Upcoming Literary Events
Check out our calendar page for listings of literary events for December and January. Here are two I’d like to give a special shout-out to.

On Saturday, December 9, 2:00 p.m. and Sunday, December 10, 6:00 p.m., The Vocal Conspiracy, an older adult readers theatre company, presents its premiere show, A Vocal Conspiracy Holiday, at the 6th Street Playhouse Studio Theatre. Tickets $10.00. See details on the calendar page for purchasing tickets.

And on Monday, December 11, 6:00-8:30 p.m., you’ll have a chance to dine with local authors at Gaia’s Garden, 1899 Mendocino Ave., Santa Rosa. Come join us to hear six authors read from their latest books. For reservations: or 544-2491 minimum $5.00 food purchase.

And don’t forget the Great Dickens Christmas Fair, running weekends through December 17, an annual event at the Cow Palace in Brisbane, where you can enjoy the literary characters from Dickens’s “A Christmas Carol” and other Victorian figures in live, interactive performances. My own personal favorite activity at the fair is to listen to Charles Dickens reading from his classic Christmas tale in various locations throughout the recreated London. This year, he was introduced by Lewis Carol, reciting “The Walrus and the Carpenter. It’s great fun! Here’s the link for upcoming dates and tickets:

NEA Translation Grant
Earlier this year, Trump’s proposed budget left the NEA with only enough funds to close up shop. Fortunately, our Congress pushed back and restored funds for the NEA to award fellowships grants for creative writing and for translation.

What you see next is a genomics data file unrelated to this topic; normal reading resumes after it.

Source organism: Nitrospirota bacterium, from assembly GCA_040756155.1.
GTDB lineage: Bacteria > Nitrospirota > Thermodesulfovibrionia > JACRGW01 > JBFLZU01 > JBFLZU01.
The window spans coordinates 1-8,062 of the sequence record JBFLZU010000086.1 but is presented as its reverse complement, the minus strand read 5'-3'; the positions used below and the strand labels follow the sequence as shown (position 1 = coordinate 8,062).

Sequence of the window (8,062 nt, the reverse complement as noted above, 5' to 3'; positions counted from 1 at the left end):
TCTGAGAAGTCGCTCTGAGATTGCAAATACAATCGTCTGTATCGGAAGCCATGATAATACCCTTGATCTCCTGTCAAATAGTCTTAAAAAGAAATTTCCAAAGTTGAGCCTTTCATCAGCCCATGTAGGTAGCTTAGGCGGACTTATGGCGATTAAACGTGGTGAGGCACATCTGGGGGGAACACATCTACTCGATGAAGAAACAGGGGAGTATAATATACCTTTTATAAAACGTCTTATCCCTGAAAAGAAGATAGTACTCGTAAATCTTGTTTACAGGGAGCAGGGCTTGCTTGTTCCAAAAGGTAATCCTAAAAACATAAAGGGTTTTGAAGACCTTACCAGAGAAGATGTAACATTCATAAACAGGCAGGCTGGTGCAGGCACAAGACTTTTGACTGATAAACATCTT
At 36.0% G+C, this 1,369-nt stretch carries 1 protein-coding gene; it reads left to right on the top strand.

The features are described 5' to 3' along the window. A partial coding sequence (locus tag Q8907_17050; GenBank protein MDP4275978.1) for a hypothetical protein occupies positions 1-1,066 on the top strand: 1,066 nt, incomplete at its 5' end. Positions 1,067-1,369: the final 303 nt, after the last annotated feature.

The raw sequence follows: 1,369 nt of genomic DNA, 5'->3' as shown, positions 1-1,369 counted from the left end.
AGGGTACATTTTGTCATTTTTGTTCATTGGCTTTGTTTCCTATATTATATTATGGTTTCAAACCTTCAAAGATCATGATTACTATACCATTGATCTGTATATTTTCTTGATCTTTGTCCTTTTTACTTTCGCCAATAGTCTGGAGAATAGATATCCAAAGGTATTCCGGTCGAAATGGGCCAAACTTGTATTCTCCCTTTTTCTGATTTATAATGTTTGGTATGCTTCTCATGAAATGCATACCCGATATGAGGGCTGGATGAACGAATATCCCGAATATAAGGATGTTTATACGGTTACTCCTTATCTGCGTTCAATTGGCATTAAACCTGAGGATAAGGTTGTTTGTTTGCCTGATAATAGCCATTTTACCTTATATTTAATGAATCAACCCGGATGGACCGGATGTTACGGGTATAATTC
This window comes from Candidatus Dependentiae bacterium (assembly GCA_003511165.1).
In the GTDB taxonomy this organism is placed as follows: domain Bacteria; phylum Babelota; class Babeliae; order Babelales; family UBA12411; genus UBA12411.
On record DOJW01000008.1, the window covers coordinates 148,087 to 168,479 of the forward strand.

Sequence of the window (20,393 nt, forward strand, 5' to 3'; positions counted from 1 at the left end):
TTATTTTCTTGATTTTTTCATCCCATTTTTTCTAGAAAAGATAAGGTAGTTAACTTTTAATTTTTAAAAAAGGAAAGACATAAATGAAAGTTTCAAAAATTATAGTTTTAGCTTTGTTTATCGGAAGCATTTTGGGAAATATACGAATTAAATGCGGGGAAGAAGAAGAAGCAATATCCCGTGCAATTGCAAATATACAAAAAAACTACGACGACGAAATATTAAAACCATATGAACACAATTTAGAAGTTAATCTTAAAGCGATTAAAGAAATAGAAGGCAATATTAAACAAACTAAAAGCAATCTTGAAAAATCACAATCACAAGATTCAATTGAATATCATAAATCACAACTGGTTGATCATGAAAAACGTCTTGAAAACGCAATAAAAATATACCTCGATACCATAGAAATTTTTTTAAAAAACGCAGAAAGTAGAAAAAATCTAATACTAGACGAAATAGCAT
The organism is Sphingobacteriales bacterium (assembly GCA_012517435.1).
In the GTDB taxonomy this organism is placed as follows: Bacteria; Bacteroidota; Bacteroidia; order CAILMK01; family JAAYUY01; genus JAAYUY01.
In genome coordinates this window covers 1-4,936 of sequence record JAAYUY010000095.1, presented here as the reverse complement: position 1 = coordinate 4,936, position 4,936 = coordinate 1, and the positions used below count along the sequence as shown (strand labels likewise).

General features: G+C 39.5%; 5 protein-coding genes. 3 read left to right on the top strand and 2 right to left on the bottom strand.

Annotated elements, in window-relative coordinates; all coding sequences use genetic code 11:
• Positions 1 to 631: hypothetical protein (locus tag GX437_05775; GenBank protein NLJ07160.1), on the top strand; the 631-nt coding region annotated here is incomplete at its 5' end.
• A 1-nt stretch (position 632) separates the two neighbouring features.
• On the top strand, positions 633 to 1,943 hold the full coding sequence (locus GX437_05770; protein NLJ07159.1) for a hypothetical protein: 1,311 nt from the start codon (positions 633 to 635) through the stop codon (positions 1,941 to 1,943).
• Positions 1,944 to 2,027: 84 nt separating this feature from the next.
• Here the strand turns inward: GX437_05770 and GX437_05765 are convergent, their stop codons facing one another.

I’m pleased and honored to announce that the project I submitted for translating Plagios, the poems of Mexican poet Ulalume Gonzalez de Leon, has been awarded a grant. I’ll share this honor and the $12,500 award with my co-editors, Nancy J. Morales and John Johnson.

These funds will help support our translation work. We aim to publish the first volume of Plagios in 2020.

Writer’s Almanac Comes to an End
An unfortunate fallout from the astonishing shift in consciousness regarding sexual harassment of women is that we’ve lost one of the shining beacons of literacy in our county: The Writer’s Almanac, hosted by Garrison Keillor.

For years, I’ve started my day with poetry posts from the Almanac, along with the “Poem a Day” from, and Larry Robinson’s inspirational poetry selection of the day—which always seems to touch some nerve inside I didn’t even know I was feeling. My diet will be thinner now. The poem I’ve selected to end this month’s post appeared on the Writer’s Almanac on October 23.

When I read Paul Zimmer’s poem, the images called to mind the miracle of spontaneous kindness Solnit documents in A Paradise Built in Hell, as well as the vision of Paradise as a realm of light which Dante offer us. I salute our community for rising so selflessly and generously to meet the needs of others during the fires and in all the weeks since. Here’s to holding that vision of the revolution of compassion in our days, weeks, years ahead.

Poem for December

The Place
by Paul Zimmer

Once in your life you pass
Through a place so pure
It becomes tainted even
By your regard, a space
Of trees and air where
Dusk comes as perfect ripeness.
Here the only sounds are
Sighs of rain and snow,
Small rustlings of plants
As they unwrap in twilight.
This is where you will go
At last when coldness comes.
It is something you realize
When you first see it,
But instantly forget.
At the end of your life
You remember and dwell in
Its faultless light forever.

“The Place” by Paul Zimmer from Crossing to Sunlight Revisited. © The University of Georgia Press, 2007.

Terry Ehret
Co-editor, Sonoma County Literary Update